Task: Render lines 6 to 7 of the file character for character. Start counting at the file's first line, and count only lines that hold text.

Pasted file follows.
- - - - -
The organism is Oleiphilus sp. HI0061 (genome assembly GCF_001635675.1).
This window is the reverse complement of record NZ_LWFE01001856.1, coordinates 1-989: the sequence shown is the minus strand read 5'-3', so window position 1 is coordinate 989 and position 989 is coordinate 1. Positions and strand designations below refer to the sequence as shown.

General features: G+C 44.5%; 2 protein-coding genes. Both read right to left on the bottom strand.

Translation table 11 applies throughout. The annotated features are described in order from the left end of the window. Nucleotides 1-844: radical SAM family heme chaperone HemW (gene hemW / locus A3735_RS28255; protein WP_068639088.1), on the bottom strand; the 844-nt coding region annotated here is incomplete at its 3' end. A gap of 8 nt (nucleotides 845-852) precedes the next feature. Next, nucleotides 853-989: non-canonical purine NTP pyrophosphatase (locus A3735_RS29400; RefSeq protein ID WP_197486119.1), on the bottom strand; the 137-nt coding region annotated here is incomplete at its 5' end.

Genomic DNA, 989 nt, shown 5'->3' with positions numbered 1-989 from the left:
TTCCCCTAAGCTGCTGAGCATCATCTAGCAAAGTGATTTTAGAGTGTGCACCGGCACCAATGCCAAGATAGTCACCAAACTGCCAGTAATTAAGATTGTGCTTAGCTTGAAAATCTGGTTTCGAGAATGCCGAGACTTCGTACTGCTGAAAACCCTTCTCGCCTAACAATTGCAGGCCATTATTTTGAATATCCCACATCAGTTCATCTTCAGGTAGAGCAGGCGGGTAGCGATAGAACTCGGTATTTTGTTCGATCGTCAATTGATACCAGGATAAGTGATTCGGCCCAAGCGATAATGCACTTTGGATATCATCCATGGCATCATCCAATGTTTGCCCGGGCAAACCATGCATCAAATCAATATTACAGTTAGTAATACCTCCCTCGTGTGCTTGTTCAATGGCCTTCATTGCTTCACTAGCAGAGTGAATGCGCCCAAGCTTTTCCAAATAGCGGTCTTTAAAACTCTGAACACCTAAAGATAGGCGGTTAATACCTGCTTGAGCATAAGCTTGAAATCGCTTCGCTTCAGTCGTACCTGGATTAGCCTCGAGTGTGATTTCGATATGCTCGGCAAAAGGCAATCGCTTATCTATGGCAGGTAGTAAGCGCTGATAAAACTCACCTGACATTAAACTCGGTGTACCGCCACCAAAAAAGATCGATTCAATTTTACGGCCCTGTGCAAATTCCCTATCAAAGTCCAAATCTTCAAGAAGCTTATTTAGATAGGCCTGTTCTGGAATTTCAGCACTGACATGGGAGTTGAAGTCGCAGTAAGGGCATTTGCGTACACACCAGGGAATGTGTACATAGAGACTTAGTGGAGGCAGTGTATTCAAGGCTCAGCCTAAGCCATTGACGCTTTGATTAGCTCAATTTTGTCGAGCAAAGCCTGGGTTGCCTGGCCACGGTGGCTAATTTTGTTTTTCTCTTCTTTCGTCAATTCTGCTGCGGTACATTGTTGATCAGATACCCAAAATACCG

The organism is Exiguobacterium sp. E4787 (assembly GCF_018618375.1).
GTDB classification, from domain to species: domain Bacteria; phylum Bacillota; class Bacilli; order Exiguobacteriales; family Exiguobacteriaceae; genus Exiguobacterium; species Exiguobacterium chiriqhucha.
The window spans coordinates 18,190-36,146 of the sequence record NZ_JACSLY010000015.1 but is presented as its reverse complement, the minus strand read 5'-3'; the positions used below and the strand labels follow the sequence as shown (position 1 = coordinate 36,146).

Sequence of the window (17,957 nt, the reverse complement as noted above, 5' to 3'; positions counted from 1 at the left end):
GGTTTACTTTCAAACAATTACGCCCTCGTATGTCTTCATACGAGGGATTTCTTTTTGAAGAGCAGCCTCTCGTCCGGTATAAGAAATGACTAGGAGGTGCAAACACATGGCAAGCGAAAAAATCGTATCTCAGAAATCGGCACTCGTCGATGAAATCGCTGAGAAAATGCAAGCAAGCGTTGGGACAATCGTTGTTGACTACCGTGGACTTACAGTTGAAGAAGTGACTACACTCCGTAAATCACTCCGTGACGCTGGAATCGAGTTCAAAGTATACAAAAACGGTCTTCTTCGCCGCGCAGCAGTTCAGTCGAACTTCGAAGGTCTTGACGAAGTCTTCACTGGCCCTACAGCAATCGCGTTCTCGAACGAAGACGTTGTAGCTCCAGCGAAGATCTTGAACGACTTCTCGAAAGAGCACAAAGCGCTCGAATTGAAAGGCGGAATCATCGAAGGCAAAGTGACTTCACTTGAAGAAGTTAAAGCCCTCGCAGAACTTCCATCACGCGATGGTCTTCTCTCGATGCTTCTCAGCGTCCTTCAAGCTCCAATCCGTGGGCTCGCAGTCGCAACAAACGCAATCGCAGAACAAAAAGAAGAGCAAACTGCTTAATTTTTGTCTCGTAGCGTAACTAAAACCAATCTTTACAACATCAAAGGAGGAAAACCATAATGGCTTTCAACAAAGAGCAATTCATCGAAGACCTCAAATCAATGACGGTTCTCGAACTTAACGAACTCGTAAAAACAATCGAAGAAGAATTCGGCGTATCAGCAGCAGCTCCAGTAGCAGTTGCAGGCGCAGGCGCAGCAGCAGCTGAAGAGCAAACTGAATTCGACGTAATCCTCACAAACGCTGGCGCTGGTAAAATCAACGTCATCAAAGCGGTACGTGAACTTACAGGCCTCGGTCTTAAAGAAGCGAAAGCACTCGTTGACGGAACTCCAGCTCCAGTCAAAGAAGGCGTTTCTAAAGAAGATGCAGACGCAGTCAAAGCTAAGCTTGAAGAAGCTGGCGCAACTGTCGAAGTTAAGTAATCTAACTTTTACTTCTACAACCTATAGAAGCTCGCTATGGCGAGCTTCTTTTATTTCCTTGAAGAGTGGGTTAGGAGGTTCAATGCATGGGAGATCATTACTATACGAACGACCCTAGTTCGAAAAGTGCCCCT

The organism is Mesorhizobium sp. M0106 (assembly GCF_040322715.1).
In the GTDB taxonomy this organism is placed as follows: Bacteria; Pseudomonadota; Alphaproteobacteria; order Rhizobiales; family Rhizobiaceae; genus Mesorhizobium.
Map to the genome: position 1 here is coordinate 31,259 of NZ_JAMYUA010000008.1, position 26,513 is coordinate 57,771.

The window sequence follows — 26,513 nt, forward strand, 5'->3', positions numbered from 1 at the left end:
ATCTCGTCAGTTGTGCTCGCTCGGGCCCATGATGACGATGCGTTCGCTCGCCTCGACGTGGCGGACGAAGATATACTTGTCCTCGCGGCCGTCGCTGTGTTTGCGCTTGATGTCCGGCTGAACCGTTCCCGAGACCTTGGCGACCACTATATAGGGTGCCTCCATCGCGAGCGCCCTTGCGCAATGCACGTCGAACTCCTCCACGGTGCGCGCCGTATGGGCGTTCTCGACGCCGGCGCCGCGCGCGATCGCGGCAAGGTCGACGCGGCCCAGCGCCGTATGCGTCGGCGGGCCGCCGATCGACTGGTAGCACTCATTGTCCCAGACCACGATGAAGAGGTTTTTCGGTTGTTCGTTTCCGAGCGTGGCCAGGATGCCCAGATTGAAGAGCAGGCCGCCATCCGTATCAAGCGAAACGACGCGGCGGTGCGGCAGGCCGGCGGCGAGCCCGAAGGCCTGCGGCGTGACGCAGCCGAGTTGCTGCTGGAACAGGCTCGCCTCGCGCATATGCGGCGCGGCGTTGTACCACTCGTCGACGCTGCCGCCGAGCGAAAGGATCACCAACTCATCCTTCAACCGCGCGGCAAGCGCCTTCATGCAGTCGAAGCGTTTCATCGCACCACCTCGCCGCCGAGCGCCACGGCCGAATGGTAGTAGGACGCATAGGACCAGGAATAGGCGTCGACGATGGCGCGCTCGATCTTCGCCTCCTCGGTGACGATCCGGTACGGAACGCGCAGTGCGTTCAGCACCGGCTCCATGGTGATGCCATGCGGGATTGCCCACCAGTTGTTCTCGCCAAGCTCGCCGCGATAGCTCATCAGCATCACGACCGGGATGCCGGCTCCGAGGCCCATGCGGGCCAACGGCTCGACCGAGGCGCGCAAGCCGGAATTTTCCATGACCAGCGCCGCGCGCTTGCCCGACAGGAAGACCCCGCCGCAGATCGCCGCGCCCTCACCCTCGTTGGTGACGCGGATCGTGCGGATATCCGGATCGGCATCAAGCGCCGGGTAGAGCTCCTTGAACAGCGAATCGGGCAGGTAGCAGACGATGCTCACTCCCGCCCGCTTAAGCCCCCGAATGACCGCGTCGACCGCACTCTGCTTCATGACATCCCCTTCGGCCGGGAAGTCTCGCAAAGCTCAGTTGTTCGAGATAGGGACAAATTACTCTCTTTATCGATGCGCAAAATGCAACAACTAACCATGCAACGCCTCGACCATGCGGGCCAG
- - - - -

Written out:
TTCCCCTAAGCTGCTGAGCATCATCTAGCAAAGTGATTTTAGAGTGTGCACCGGCACCAATGCCAAGATAGTCACCAAACTGCCAGTAATTAAGATTGTGCTTAGCTTGAAAATCTGGTTTCGAGAATGCCGAGACTTCGTACTGCTGAAAACCCTTCTCGCCTAACAATTGCAGGCCATTATTTTGAATATCCCACATCAGTTCATCTTCAGGTAGAGCAGGCGGGTAGCGATAGAACTCGGTATTTTGTTCGATCGTCAATTGATACCAGGATAAGTGATTCGGCCCAAGCGATAATGCACTTTGGATATCATCCATGGCATCATCCAATGTTTGCCCGGGCAAACCATGCATCAAATCAATATTACAGTTAGTAATACCTCCCTCGTGTGCTTGTTCAATGGCCTTCATTGCTTCACTAGCAGAGTGAATGCGCCCAAGCTTTTCCAAATAGCGGTCTTTAAAACTCTGAACACCTAAAGATAGGCGGTTAATACCTGCTTGAGCATAAGCTTGAAATCGCTTCGCTTCAGTCGTACCTGGATTAGCCTCGAGTGTGATTTCGATATGCTCGGCAAAAGGCAATCGCTTATCTATGGCAGGTAGTAAGCGCTGATAAAACTCACCTGACATTAAACTCGGTGTACCGCCACCAAAAAAGATCGATTCAATTTTACGGCCCTGTGCAAATTCCCTATCAAAGTCCAAATCTTCAAGAAGCTTATTTAGATAGGCCTGTTCTGGAATTTCAGCACTGACATGGGAGTTGAAGTCGCAGTAAGGGCATTTGCGTACACACCAGGGAATGTGTACATAGAGACTTAGTGGAGGCAGTGTATTCAAGGCTCAGCCTAAGCCATTGACGCTTTGATTAGCTCAATTTTGTCGAGCAAAGCCTGGGTTGCCTGGCCACGGTGGCTAATTTTGTTTTTCTCTTCTTTCGTCAATTCTGCTGCGGTACATTGTTGATCAGATACCCAAAATACCG

The organism is Exiguobacterium sp. E4787 (assembly GCF_018618375.1).